Mike Snyder writes in today’s Chronicle that city officials have abandoned efforts to draft an ordinance designed to stop high density development in neighborhoods. The ordinance was originally aimed specifically at stopping the Ashby High Rise.
The Ashby developers first applied for permits a year ago. They lack one permit, which is being denied because of traffic concerns. This is despite the fact that the City first approved the voluntary traffic study conducted by the developers. The City withdrew its approval a few days later, supposedly under pressure from Mayor White.
That the developers must even seek government permission to use their property is appalling. That City officials are playing politics with the lives of others is more so. Last week, Andy Icken, a deputy public works director told a City Council committee that the ordinance that was being considered "would give people a warm feeling that this is the way the city does things."
It gives me a warm feeling for sure, but it isn’t a pleasant feeling. It is the outrage that accompanies witnessing a horrible injustice.
For a year the developers have jumped through every hoop placed in their way. They have attempted to reach a compromise with area home owners and the City (a tactic that I think is grossly wrong—it concedes the view that others should have any voice in how they use their property). They have endured attacks on their character, and been forced to spend their money in defense of their right to use their property.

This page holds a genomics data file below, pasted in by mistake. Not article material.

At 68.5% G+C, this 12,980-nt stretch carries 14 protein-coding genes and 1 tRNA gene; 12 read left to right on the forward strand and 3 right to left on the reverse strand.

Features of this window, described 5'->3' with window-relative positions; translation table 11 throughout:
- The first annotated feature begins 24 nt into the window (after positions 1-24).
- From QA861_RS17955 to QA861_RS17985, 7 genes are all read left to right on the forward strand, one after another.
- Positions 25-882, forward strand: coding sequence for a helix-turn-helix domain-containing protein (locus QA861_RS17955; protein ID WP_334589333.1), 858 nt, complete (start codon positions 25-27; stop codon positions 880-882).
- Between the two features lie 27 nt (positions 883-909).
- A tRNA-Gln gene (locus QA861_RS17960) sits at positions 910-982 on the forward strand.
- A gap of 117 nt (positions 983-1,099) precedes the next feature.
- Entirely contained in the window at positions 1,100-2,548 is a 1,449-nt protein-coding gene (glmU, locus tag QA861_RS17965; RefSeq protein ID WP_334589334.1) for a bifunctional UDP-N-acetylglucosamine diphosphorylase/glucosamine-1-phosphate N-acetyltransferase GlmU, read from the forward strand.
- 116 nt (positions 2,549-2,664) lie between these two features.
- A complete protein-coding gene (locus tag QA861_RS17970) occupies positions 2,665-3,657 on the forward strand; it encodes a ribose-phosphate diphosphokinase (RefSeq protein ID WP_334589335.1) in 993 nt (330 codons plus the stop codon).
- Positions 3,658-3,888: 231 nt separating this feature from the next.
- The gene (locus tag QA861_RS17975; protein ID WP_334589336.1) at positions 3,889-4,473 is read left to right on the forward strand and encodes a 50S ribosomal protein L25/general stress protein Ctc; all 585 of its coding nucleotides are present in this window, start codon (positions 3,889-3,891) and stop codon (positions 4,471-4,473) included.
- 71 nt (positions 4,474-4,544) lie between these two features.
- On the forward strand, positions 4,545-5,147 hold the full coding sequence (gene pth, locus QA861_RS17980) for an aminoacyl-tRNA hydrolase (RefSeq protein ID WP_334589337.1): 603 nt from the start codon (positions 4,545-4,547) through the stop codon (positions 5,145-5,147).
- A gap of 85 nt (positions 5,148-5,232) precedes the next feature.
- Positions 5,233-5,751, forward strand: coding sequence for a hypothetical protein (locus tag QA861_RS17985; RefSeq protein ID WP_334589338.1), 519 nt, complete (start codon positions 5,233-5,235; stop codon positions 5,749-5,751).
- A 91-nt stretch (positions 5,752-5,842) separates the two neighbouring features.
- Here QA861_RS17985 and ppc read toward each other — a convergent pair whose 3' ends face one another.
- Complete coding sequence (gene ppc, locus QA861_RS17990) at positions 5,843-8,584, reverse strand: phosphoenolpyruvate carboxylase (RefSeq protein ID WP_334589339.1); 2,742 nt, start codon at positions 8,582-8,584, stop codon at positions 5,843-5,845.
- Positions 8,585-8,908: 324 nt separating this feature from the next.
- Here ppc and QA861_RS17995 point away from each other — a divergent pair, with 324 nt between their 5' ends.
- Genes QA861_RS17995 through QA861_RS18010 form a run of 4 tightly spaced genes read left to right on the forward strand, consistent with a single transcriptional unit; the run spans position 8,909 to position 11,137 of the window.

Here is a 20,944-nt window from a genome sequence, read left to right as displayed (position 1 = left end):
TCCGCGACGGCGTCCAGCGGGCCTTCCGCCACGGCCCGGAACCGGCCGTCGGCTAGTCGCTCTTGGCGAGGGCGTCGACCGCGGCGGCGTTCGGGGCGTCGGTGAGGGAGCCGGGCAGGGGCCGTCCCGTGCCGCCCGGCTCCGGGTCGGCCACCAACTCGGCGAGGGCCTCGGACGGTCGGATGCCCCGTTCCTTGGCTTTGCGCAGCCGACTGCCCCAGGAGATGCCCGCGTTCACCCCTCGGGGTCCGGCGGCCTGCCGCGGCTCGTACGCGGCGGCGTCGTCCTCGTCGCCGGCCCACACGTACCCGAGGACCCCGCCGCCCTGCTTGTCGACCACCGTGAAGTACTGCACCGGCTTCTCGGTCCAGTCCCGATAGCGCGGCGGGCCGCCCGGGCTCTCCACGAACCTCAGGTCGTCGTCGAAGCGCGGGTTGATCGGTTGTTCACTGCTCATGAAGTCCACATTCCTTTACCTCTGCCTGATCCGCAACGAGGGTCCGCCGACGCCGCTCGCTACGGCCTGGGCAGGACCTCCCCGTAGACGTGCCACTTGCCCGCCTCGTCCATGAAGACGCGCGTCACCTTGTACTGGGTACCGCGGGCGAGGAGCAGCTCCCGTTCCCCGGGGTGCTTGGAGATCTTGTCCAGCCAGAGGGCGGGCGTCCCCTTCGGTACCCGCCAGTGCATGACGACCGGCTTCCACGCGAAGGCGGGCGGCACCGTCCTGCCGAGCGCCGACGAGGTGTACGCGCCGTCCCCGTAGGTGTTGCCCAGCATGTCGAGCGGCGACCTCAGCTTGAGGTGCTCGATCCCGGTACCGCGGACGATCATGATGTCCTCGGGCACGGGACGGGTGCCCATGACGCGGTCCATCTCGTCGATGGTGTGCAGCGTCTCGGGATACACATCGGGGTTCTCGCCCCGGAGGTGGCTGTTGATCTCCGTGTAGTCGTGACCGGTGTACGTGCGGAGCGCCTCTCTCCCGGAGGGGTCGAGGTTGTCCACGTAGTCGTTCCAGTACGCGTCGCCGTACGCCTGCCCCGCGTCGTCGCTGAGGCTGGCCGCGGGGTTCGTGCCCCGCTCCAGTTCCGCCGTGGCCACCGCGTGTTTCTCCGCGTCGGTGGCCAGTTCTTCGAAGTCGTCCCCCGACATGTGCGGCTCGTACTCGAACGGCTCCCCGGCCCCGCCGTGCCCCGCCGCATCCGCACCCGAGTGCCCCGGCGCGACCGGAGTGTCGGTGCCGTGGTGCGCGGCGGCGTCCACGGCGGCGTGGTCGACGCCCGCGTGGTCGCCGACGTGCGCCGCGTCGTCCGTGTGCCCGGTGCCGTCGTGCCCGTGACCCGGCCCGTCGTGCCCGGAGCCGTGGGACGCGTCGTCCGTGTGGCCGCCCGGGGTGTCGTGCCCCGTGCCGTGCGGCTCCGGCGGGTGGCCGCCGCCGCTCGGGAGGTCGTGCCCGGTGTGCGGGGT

Jane Cahill, a neighborhood activist said, "All parcels of land are not appropriate for all types of development." This is true, but it is irrelevant. The real issue is who should decide what is appropriate and what is not—the owner of the land or non-owners? Ms. Cahill makes her view very clear—she wants non-owners to be able to use government coercion to prohibit uses she and her cohorts find inappropriate.
Underlying all of the City’s efforts is the implicit threat of force. If the developers chose to defy the City and break ground, they would likely be arrested. But such implicit threats are apparently insufficient for Ms. Cahill. She calls the City’s latest action on the issue a “do-nothing approach”. Apparently she wants the City to openly single out the developers and prohibit them from developing their land. Apparently she has no reservations about imposing her views on others.
And this is the crux of the matter. Those who are opposing the Ashby High Rise are seeking to impose their values upon the developers (as well as future tenants of the project). They trot out clichés like “protecting our neighborhood” and “quality of life” without ever defining these terms. Nor do they bother to tell us whose idea of “quality” will prevail.
In the process, they advocate arbitrary laws that can just as easily be used against them. The same groups fighting Ashby are also opposed to a project in the Medical Center because they fear that eminent domain may be used to seize their properties. Apparently, they don’t mind using a club over the head of the Ashby developers, but don’t like the idea that the same club might someday be used on them.
The groups fighting Ashby can’t have it both ways. They seek to violate the property rights of others, while simultaneously seeking to protect their own property rights. They claim the right to own, use, and dispose of their property as they choose, while simultaneously denying the same right to others.
The developers of the Ashby High Rise have a moral right to use their property as they choose. They have been cast as villains. The truth is, they are the victims. Their rights have been violated. Their time, energy, and effort have been irrevocably taken. Justice demands that they be allowed to build their project with no further interference from anyone.
© J. Brian Phillips 2008